• 5.
    Gutiérrez, Ernesto
    et al.
    KTH, School of Industrial Engineering and Management (ITM), Machine Design (Dept.), Integrated Product Development.
    Ölundh Sandström, Gunilla
    KTH, School of Industrial Engineering and Management (ITM), Machine Design (Dept.), Integrated Product Development.
    Janhager, Jenny
    KTH, School of Industrial Engineering and Management (ITM), Machine Design (Dept.), Integrated Product Development.
    Ritzén, Sofia
    KTH, School of Industrial Engineering and Management (ITM), Machine Design (Dept.), Integrated Product Development.
    Innovation and decision making: understanding selection and prioritization of development projects2008In: 2008 IEEE INTERNATIONAL CONFERENCE ON MANAGEMENT OF INNOVATION AND TECHNOLOGY, VOLS 1-3, IEEE , 2008, p. 333-338Conference paper (Refereed)
    Abstract [en]

    This paper examines the problems decision makers experience when selecting and prioritizing new ideas and development projects. It is based on an explorative study, with interviews carried out in three companies that have new product development as a core competitive factor.

    The findings indicate that to deal with all the situations and problems that may arise in the innovation process, various approaches for making decisions and understanding innovation are needed. However, regardless of the appropriateness of these approaches for given circumstances, they receive different levels of acceptance at an organizational plane. This puts decision makers in the conflictive situation of sometimes having to use approaches to work that are appropriate but not accepted, and other times accepted but inappropriate. Furthermore, an organization's potential to create new products, and consequently its future competitiveness, depends on how its members deal with the organizational acceptance of the approaches used.

    We discuss the implications of these findings for designing work procedures for selecting and prioritizing ideas and projects.

  • 6.
    Hagman, J.
    et al.
    KTH, School of Industrial Engineering and Management (ITM), Machine Design (Dept.).
    Ritzén, Sofia
    KTH, School of Industrial Engineering and Management (ITM), Machine Design (Dept.).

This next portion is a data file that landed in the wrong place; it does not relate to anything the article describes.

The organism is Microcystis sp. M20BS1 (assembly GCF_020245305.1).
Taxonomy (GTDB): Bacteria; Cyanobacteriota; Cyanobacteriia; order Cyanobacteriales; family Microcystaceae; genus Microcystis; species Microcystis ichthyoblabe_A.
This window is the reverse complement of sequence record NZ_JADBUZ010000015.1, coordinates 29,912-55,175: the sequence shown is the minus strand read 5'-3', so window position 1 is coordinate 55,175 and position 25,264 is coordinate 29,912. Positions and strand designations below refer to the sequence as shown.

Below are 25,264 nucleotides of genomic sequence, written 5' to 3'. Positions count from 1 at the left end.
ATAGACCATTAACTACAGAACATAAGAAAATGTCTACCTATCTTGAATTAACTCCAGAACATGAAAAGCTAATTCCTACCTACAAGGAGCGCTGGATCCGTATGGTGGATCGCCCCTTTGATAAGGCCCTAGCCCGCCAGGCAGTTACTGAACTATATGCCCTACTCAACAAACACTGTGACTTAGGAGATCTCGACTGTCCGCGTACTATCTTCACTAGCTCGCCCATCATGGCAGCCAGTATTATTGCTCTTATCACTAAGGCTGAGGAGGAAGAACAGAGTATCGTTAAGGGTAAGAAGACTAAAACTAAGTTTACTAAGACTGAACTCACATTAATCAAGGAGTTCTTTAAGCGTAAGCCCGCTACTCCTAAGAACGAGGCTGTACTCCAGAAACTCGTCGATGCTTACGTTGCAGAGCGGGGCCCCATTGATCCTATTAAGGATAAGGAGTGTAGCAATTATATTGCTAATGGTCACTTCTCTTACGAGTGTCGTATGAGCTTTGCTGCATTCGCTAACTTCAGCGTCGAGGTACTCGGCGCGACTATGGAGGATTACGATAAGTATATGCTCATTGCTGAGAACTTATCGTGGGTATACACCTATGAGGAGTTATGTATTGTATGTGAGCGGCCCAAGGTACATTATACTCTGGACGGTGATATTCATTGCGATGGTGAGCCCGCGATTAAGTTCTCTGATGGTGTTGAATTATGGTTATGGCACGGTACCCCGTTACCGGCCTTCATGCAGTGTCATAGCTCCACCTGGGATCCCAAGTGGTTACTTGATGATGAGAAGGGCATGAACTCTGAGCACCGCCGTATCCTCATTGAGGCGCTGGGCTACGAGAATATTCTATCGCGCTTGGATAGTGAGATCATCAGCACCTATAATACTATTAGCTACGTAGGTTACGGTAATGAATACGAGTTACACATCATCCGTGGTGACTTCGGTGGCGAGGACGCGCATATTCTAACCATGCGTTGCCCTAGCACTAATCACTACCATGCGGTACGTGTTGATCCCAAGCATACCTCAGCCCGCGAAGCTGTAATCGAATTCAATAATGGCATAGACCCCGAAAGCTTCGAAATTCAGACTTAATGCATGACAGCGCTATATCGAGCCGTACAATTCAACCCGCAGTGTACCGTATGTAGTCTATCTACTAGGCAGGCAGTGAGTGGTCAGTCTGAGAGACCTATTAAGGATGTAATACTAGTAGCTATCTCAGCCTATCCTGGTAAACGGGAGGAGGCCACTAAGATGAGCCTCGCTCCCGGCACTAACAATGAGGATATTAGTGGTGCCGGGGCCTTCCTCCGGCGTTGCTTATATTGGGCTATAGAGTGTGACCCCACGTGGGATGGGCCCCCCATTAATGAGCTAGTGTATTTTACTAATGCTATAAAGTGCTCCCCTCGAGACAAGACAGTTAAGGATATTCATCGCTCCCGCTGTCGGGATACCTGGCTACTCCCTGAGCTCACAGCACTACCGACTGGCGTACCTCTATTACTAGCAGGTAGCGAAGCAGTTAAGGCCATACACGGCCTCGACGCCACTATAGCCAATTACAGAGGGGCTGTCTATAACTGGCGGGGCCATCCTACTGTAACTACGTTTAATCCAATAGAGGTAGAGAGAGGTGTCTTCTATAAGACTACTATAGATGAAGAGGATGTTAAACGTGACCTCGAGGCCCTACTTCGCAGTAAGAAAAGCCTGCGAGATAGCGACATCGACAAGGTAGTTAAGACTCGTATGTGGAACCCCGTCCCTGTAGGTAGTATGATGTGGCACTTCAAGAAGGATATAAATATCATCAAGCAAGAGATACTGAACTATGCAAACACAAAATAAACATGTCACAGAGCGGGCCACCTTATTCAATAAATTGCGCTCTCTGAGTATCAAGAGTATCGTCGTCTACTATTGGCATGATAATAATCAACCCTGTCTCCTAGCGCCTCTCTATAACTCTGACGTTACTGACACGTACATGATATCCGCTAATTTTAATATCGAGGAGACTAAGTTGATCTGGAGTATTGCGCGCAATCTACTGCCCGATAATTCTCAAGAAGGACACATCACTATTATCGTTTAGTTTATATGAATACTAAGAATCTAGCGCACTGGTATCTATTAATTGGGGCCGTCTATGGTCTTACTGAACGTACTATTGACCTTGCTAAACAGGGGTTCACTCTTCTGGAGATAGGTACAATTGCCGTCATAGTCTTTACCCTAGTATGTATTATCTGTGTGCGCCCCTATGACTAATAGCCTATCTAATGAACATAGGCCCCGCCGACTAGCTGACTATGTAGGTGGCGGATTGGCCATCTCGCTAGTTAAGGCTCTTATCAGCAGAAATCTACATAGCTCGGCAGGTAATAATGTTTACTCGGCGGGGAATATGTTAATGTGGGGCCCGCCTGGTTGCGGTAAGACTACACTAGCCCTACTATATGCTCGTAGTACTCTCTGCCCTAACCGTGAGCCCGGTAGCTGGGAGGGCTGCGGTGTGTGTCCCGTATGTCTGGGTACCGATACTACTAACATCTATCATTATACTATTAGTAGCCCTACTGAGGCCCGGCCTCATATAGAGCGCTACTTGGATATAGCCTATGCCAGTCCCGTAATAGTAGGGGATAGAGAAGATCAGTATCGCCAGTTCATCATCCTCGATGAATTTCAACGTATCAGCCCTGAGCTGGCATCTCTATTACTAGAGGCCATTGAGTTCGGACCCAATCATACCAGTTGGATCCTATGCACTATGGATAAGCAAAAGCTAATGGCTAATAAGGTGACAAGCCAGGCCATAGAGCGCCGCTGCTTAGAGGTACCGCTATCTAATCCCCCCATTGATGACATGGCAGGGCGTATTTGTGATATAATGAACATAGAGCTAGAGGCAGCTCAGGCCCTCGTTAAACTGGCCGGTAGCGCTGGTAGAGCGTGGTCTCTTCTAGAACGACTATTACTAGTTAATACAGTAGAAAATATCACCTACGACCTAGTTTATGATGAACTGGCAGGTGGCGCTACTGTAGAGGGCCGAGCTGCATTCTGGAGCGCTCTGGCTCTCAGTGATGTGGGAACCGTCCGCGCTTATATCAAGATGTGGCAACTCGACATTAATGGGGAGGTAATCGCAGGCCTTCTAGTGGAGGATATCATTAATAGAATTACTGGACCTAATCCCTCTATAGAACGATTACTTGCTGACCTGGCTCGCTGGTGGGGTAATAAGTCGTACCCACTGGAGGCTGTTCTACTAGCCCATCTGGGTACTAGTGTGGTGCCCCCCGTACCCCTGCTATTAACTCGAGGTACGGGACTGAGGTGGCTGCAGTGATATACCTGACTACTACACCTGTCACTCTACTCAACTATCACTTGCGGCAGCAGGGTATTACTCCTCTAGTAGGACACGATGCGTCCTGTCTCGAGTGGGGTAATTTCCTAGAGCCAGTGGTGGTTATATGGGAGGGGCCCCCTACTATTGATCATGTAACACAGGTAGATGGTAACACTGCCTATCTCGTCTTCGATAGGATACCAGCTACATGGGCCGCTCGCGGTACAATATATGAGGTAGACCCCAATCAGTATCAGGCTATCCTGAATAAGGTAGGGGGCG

Stier, J. J.
    KTH, School of Industrial Engineering and Management (ITM), Machine Design (Dept.).
    New vehicle buyers that are Battery Electric Vehicle Compatible (BEV-C)2016In: EVS 2016 - 29th International Electric Vehicle Symposium, Electric Vehicle Symposium and Exhibition , 2016Conference paper (Refereed)
    Abstract [en]

    This paper aim to identify and investigate a group of potential adopters that are compatible with Battery Electric Vehicles (BEV) in terms of range and charging, a group labeled as BEV Compatible (BEV-C). The results reveal that the BEV-C group constitutes 14 % of new vehicle buyers and that their intention to adopt BEVs are stronger compared to the non BEV-C group. The BEV-C group can be characterized as individuals that are less likely to conduct occasional longer drives (over 150 km), perceive BEVs more positively, have higher environmental awareness and have been exposed to more BEV information compared to the non BEV-C group.

  • 7.
    Hagman, Jens
    et al.
    KTH, School of Industrial Engineering and Management (ITM), Machine Design (Dept.), Integrated Product Development.
    Ritzén, Sofia
    KTH, School of Industrial Engineering and Management (ITM), Machine Design (Dept.), Integrated Product Development.
    Janhager Stier, Jenny
    KTH, School of Industrial Engineering and Management (ITM), Machine Design (Dept.), Integrated Product Development.
    The Total Cost of Ownership paradox and its implications for Electric Vehicle diffusion2014Conference paper (Other academic)
  • 8.
    Hagman, Jens
    et al.
    KTH, School of Industrial Engineering and Management (ITM), Machine Design (Dept.), Integrated Product Development.
    Ritzén, Sofia
    KTH, School of Industrial Engineering and Management (ITM), Machine Design (Dept.), Integrated Product Development.
    Janhager Stier, Jenny
    KTH, School of Industrial Engineering and Management (ITM), Machine Design (Dept.), Integrated Product Development.
    Susilo, Yusak